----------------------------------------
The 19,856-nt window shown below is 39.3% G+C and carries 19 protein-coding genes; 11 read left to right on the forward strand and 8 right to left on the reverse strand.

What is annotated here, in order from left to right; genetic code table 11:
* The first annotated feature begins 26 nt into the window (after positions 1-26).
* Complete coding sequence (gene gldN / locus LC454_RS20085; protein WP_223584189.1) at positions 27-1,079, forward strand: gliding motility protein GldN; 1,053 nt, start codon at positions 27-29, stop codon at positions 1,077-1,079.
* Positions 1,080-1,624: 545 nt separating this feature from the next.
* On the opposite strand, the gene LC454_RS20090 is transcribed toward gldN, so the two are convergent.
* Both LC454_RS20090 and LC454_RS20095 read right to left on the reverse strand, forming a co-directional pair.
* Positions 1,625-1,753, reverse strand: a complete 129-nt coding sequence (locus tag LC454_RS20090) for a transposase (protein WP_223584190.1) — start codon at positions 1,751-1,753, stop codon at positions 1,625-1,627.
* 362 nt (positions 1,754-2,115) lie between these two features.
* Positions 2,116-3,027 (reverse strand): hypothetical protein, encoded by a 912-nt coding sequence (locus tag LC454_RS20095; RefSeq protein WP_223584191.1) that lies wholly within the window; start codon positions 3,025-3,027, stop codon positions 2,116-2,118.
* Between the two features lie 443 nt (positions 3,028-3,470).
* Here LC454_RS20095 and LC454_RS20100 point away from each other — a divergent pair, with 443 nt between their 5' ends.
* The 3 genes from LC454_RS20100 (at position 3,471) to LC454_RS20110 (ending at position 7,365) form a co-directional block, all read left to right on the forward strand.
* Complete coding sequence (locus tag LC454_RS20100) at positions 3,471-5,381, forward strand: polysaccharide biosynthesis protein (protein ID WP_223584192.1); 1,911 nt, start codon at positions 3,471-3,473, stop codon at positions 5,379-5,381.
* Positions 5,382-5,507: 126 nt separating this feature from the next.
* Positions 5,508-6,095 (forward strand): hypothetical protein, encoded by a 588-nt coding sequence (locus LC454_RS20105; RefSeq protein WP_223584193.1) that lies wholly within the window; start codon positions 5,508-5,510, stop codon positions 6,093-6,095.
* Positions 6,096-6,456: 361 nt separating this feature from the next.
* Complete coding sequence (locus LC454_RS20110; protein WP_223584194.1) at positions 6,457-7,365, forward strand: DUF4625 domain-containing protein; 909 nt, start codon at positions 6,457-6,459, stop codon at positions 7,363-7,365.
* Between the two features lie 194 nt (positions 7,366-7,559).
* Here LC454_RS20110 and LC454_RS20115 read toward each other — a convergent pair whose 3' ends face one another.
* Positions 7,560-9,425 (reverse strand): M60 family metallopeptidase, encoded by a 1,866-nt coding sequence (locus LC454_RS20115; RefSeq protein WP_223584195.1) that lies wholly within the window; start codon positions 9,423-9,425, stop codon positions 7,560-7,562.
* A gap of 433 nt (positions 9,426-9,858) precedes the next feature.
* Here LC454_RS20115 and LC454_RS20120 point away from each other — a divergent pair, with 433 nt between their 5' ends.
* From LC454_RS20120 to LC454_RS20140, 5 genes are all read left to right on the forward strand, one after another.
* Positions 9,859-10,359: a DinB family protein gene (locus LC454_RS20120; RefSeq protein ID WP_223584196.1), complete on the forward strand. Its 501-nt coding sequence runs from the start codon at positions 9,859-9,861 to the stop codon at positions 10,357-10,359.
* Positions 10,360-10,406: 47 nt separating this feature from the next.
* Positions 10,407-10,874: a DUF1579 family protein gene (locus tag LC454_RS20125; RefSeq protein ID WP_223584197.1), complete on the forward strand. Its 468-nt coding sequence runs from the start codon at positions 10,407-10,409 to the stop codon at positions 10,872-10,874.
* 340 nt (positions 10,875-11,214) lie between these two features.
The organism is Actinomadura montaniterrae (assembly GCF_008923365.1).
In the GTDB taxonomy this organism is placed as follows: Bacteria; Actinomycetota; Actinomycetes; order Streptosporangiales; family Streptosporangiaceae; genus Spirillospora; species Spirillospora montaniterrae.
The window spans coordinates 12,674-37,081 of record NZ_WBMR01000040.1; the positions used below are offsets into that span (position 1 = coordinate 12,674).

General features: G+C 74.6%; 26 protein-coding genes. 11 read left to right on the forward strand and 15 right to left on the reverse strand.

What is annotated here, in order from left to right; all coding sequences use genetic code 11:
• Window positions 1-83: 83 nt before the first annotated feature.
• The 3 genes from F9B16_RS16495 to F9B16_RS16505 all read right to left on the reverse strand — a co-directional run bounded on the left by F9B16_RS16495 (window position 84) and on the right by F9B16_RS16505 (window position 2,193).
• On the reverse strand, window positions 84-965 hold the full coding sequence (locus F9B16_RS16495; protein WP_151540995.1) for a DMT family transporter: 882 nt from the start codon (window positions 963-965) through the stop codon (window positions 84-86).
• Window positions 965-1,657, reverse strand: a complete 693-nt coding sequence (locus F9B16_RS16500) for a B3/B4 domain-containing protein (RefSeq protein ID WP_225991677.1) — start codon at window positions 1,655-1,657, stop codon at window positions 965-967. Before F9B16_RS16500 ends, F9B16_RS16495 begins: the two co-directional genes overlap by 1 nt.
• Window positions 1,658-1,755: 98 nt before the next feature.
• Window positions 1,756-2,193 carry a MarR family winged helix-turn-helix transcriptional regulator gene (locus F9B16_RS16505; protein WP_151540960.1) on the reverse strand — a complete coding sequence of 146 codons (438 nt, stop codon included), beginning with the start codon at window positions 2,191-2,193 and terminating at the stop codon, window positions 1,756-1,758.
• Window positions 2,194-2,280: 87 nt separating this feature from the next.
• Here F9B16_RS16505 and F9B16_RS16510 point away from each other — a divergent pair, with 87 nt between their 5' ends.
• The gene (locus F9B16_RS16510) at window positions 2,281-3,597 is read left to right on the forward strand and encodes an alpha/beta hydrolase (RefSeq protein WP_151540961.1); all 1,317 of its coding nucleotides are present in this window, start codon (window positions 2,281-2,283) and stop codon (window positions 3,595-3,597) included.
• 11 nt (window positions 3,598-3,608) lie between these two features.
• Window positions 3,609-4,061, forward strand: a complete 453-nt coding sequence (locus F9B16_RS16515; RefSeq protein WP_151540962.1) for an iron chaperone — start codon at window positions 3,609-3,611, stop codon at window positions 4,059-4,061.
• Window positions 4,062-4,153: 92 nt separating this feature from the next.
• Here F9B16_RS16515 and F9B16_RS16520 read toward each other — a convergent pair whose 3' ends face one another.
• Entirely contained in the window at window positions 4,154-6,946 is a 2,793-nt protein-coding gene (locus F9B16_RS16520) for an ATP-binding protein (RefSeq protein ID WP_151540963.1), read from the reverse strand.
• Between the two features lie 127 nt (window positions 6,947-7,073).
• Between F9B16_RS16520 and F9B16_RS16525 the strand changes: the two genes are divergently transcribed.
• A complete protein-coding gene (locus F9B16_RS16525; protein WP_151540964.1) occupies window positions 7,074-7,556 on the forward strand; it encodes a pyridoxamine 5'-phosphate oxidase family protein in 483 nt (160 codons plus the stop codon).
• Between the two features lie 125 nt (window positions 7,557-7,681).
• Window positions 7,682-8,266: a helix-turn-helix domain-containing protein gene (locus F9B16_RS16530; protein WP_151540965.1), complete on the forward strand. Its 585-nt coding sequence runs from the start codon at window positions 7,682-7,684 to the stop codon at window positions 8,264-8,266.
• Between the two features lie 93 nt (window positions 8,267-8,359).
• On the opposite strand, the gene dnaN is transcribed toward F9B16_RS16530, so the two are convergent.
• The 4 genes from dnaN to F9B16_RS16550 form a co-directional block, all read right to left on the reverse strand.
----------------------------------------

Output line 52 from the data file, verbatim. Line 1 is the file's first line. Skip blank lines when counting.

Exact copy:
• Window positions 7,682-8,266: a helix-turn-helix domain-containing protein gene (locus F9B16_RS16530; protein WP_151540965.1), complete on the forward strand. Its 585-nt coding sequence runs from the start codon at window positions 7,682-7,684 to the stop codon at window positions 8,264-8,266.